How Trauma is Stored in The Body and How to Let Go
Trauma is a complex experience that can have a deep impact on your physical, emotional, and mental well-being. While the effects of trauma are mainly associated with the mind, psychologists have begun recognizing that trauma might not be just a mental or emotional experience. Trauma is also stored in the body, affecting our posture to physiological responses.
Trauma expert Bessel van der Kolk in his book “The Body Keeps the Score”, talks about how our mind may seem to “get over” the trauma, but it’s our body that remembers trauma the most.
Understanding how trauma is stored in the body and implementing methods to release stored trauma can be an important step toward healing and regaining a sense of control and balance over the body.
The Body’s Role in Trauma
When you experience a traumatic event – whether a car accident, physical abuse, or emotional distress – the body reacts by going into a state of alertness. This psychological response or the “fight or flight” response, involves the release of stress hormones such as cortisol and adrenaline, that prepares the body to either fight the threat or escape it.
While the stress response can be life-saving at the moment, if the trauma is not released properly, these physical reactions can become almost permanent in our body’s memory.
The body’s response to trauma involves various physiological changes such as;
- Tensed muscles
- Increased heart rate
- Shallow breathing
- High blood pressure
Eventually, these physical changes can become habitual, leading to chronic tension, pain, and compromised immunity. The body’s natural flow can become disrupted, causing a range of physical and emotional disturbances.
Traumatic experiences that are stored in the body are known as “somatic memory.” Somatic memory refers to the way the body retains sensory and emotional responses from traumatic events. These somatic memories can be triggered by various cues, such as sights, sounds, smells, or physical sensations that resemble the traumatic experience. When trauma is triggered, the body can react as if the trauma is happening again, even if you’re no longer in danger.
Somatic memory is tied to the concept of “body memory.” This is when the body unconsciously holds onto the emotional and physical sensations associated with a traumatic event. These sensations can manifest as;
- Chronic pain
- Muscle tension
- Discomfort in specific areas of the body
For instance, if you’ve been in a car accident, then you might develop chronic neck pain as your body continues to hold the tension and fear associated with the trauma.
How to Release Trauma Stored in the Body?
1.Cognitive Processing Therapy:
Cognitive Processing Therapy (CPT) works similarly to Cognitive Behavioral Therapy (CBT) in helping you identify and challenge unhelpful thoughts related to the trauma. This approach is one of the most recommended therapeutic approaches for treating trauma, post-traumatic stress, and even PTSD.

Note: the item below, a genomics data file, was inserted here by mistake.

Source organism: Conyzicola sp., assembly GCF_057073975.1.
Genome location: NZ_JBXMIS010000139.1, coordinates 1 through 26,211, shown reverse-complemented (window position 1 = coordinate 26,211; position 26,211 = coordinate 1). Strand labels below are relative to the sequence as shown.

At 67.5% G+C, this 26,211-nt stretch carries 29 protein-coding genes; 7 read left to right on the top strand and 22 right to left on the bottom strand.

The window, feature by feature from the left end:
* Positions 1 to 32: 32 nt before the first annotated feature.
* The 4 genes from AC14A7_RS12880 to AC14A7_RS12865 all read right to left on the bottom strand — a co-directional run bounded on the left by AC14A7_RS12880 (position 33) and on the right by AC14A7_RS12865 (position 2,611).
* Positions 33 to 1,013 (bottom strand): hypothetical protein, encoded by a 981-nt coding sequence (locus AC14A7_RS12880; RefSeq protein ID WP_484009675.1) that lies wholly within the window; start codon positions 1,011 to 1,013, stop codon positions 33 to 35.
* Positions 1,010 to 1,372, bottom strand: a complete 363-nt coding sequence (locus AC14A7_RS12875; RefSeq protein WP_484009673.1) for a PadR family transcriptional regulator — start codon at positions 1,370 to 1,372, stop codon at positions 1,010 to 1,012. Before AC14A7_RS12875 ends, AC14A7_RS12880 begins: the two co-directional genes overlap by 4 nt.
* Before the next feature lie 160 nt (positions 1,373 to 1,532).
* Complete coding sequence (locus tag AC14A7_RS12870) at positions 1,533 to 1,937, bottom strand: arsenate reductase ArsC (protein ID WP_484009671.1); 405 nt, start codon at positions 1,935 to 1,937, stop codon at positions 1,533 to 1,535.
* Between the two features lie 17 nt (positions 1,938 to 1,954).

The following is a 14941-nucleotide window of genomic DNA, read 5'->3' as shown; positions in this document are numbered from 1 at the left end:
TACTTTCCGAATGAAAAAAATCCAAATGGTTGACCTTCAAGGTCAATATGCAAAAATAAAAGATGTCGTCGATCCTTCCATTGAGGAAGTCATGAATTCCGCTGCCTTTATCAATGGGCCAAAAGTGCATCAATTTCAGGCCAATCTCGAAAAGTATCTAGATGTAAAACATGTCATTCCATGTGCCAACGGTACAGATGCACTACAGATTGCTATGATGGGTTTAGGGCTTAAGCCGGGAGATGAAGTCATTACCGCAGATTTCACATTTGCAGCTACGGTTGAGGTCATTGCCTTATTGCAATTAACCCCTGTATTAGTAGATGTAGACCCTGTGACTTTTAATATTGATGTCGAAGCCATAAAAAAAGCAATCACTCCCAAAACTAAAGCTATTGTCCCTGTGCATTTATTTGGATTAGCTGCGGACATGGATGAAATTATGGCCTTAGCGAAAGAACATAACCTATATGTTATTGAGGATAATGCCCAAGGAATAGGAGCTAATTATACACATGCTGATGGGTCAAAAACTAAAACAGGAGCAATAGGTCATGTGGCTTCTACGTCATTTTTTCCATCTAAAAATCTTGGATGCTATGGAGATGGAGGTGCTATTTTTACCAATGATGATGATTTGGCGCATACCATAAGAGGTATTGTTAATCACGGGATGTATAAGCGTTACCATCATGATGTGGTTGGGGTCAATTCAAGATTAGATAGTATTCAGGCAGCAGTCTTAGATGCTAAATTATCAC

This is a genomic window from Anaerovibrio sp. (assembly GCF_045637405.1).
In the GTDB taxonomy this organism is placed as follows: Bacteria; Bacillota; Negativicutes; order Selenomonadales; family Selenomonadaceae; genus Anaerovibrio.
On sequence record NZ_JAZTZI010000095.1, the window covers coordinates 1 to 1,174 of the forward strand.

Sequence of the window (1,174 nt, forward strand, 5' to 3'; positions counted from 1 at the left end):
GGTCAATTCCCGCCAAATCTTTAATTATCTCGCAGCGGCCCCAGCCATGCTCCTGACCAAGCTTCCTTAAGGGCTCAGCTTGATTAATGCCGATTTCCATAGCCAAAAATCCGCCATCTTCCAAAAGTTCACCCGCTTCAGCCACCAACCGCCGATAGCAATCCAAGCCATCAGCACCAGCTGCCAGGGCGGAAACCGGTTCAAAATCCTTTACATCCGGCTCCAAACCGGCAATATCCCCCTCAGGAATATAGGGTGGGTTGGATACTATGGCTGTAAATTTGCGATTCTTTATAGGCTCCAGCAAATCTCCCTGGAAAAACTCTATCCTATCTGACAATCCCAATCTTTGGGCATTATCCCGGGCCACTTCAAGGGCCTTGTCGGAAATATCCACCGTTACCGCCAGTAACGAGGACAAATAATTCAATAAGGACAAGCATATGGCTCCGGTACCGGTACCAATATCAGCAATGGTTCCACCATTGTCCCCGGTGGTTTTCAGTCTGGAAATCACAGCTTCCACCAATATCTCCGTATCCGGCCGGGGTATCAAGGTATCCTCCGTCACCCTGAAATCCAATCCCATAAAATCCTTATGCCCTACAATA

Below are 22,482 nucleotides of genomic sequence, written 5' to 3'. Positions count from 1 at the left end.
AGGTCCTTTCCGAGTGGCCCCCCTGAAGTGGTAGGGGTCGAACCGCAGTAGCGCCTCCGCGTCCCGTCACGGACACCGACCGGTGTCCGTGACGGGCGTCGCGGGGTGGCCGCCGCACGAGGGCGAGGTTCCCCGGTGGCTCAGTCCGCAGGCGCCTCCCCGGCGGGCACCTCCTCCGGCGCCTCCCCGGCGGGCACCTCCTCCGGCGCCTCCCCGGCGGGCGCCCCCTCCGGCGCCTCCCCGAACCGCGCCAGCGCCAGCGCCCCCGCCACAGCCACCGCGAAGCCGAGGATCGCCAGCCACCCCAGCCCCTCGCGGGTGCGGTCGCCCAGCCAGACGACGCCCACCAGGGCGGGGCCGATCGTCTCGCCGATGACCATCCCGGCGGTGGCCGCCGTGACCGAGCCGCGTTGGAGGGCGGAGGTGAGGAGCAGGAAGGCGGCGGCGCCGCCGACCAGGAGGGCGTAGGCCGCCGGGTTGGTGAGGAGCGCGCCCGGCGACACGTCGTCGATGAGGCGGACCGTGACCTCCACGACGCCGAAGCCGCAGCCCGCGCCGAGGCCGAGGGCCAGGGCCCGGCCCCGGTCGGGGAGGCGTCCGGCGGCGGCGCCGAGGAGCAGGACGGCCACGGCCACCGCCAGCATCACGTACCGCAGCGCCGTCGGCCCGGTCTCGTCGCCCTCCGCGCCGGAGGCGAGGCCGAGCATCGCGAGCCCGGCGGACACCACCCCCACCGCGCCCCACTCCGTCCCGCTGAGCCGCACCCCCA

2.Body Awareness Techniques:
Practices such as body awareness techniques like mindfulness meditation and yoga can encourage you to develop awareness of body sensations and feelings. Observing these sensations without judgment can help you learn how to identify tension areas related to trauma.
This is another therapeutic approach developed by Dr. Peter Levine, which focuses on releasing the physical tension and energy trapped in the body after a traumatic event. Somatic experiencing involves gentle movement and guided attention to help the body complete the “fight or flight” response that was interrupted during the trauma.
4.EMDR (Eye Movement Desensitization and Reprocessing):
EMDR can also help release trauma stored in the body. This therapy combines cognitive therapy with eye movements to help process traumatic memories. This allows the brain and the body to allow reprocessing traumatic experiences healthily.
Other therapies such as massage therapy, acupuncture therapy, and somatic therapy can also help in releasing trauma from body exercises. These therapies target specific areas of the body and the physiological response they have to trauma. These exercises aim to release tension, restore energy, and promote overall relaxation in the body.
In other ways, deep breathing or conscious breathing can help release trauma stored in the body. Breathwork can help regulate the stress response and release muscle tension. Breathing exercises like breathwork, deep breathing, diaphragmatic breathing, Progressive Muscle Relaxation, and Pranayama can facilitate the release of trauma stored in the body by promoting feelings of relaxation.
Trauma is not only a mental experience but a physical one too. What you experience during a traumatic event can not only affect your mental and emotional health but can also impact your physical health and that can manifest in body aches and pains over time. Addressing body trauma is one of the most important aspects of trauma healing.
By acknowledging and addressing repressed physical trauma, you can not only heal your body but your mind too. Releasing trauma stored in the body is a powerful (and effective) step in regaining control of yourself and your physiological responses to trauma.
When you release trauma stored in your body, you can find relief from chronic pain and move forward in life that is no longer overshadowed by painful experiences and memories.
If you or a loved one is struggling with processing repressed trauma, then it is recommended you seek professional help from experienced trauma therapists.
I hope this article helped you understand how trauma affects the body and how trauma is stored in the body. Let me know if you found the above-listed ways to release trauma stored in the body helpful in the comments below.